Salesforce Validation Rules – 5 Best Practices to Follow

There are many instances in a classic Salesforce environment where you may choose to use Validation Rules. For example:

  • An opportunity with a specific order number should always be closed.

  • An email address should be provided when a new lead is created.

  • Based on the client’s address, the account must be handled only by the designated sales office corresponding to it.

At all such scenarios, validation rules will further ensure that the data entering into Salesforce meets the set requirements. These may vary from fundamental business requirements to advanced needs for integrations. While dealing with Salesforce validation rules, you need to be careful and knowledgeable about them to optimize the same output. Here, we will discuss the validation rules best practices to get you better informed about it.

Salesforce validation rules best practices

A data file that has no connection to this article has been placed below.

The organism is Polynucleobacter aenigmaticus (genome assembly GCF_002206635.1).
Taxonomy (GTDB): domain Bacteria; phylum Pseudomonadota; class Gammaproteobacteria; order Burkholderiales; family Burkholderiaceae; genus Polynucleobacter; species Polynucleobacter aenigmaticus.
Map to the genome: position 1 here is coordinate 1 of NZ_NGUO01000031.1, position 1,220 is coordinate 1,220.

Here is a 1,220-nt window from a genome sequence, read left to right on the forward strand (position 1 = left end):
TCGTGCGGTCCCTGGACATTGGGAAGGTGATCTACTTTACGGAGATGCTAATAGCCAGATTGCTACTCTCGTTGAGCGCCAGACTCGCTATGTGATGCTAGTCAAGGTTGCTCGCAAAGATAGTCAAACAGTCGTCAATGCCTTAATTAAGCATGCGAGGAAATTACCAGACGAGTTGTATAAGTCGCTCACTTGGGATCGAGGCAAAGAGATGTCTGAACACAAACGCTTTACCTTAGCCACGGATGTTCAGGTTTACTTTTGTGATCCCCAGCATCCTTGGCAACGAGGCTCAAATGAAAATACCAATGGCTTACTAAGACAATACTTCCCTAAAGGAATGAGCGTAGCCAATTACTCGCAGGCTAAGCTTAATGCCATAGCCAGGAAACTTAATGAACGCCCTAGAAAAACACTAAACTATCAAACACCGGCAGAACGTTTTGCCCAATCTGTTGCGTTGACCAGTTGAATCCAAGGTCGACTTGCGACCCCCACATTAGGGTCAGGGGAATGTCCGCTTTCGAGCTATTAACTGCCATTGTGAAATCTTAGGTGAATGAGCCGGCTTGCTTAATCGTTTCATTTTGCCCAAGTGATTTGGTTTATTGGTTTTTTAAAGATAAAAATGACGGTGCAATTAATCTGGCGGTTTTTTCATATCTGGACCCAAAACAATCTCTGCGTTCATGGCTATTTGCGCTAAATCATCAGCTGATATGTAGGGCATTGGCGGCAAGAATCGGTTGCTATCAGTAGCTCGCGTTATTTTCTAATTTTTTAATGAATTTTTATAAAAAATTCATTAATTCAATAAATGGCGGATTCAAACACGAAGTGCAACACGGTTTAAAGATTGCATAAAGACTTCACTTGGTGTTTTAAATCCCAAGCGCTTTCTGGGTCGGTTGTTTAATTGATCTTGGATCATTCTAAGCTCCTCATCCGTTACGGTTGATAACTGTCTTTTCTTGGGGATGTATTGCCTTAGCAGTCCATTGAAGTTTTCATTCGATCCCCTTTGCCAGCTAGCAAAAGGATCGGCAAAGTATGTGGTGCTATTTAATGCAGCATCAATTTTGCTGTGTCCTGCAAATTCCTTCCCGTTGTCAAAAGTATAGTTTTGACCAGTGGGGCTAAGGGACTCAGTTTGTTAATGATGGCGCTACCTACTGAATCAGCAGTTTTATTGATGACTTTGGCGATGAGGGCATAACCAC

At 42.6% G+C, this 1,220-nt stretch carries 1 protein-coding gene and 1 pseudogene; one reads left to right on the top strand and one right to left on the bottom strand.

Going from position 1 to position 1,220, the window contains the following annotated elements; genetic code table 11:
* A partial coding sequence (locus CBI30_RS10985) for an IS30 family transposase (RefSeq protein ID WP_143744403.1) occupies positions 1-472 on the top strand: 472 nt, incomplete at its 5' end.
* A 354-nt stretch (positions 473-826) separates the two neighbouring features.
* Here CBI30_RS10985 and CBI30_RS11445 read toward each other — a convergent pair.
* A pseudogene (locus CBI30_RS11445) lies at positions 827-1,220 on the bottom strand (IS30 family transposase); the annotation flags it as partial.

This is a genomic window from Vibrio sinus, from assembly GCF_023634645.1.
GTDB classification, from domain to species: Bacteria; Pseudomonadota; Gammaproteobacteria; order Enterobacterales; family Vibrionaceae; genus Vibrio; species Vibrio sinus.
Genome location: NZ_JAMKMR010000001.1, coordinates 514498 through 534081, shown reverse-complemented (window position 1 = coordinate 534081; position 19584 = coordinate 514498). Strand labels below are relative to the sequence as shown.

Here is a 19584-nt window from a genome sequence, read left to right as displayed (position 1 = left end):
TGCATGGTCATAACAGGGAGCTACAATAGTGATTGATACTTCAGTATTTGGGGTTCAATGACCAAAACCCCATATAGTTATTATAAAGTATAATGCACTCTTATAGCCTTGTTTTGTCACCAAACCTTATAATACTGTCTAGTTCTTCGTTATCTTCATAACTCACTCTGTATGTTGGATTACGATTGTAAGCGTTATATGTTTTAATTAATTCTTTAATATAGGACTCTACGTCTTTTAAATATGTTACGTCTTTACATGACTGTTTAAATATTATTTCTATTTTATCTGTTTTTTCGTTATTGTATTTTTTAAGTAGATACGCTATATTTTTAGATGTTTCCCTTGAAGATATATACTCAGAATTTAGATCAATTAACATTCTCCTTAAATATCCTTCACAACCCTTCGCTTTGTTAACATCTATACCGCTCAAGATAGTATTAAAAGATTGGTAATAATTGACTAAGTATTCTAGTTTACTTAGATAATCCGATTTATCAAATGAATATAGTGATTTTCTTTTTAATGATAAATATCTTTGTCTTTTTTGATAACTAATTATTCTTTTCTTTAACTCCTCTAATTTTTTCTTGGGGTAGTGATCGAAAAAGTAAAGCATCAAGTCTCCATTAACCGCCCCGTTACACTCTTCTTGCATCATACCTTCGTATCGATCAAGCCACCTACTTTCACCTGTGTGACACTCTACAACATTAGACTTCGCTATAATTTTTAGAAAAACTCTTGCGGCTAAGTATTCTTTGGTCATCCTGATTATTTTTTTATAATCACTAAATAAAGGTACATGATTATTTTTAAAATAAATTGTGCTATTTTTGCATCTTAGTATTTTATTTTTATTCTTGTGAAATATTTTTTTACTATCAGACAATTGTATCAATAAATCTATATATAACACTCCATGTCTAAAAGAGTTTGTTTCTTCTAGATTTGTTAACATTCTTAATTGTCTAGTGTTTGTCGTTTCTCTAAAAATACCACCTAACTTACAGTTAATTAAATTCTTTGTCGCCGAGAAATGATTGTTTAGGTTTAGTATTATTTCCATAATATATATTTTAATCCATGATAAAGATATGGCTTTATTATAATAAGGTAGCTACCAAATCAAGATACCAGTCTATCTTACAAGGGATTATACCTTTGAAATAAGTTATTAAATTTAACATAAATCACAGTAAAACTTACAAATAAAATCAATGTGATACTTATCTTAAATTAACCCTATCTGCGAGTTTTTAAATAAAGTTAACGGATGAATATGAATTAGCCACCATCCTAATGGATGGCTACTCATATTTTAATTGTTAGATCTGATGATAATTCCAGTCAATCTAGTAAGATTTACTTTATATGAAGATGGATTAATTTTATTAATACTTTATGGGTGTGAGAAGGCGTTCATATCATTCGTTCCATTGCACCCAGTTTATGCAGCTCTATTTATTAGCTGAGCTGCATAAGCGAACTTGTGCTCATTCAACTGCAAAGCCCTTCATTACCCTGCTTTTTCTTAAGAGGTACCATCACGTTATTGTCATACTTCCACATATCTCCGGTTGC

1. Do not ever directly create Salesforce validation rules in a production environment

As we know, Salesforce is a very easy platform to modify or customize in the production environment. If a sales administrator or another authority comes and requests the administrator as “whether you can change the settings to ensure that the contact title is mandatorily filled in?’, this can be done instantly. For this, the admin can just set a new validation rule and get it done. However, this approach may potentially tamper with another integration or may cause errors during the next deployment. There may be many problems like the test script, which may not fill in the roles while executing, or maybe integration with no data.

On the other hand, even if it may be a little more time to accomplish, it is always advisable to prepare the sandbox environment’s validation rules. You may test it to ensure that it meets the requirement without any possible repercussions before getting into production. Doing it the right way will ensure that all tests are run to detect any possible consequences or errors to be addressed before deployment.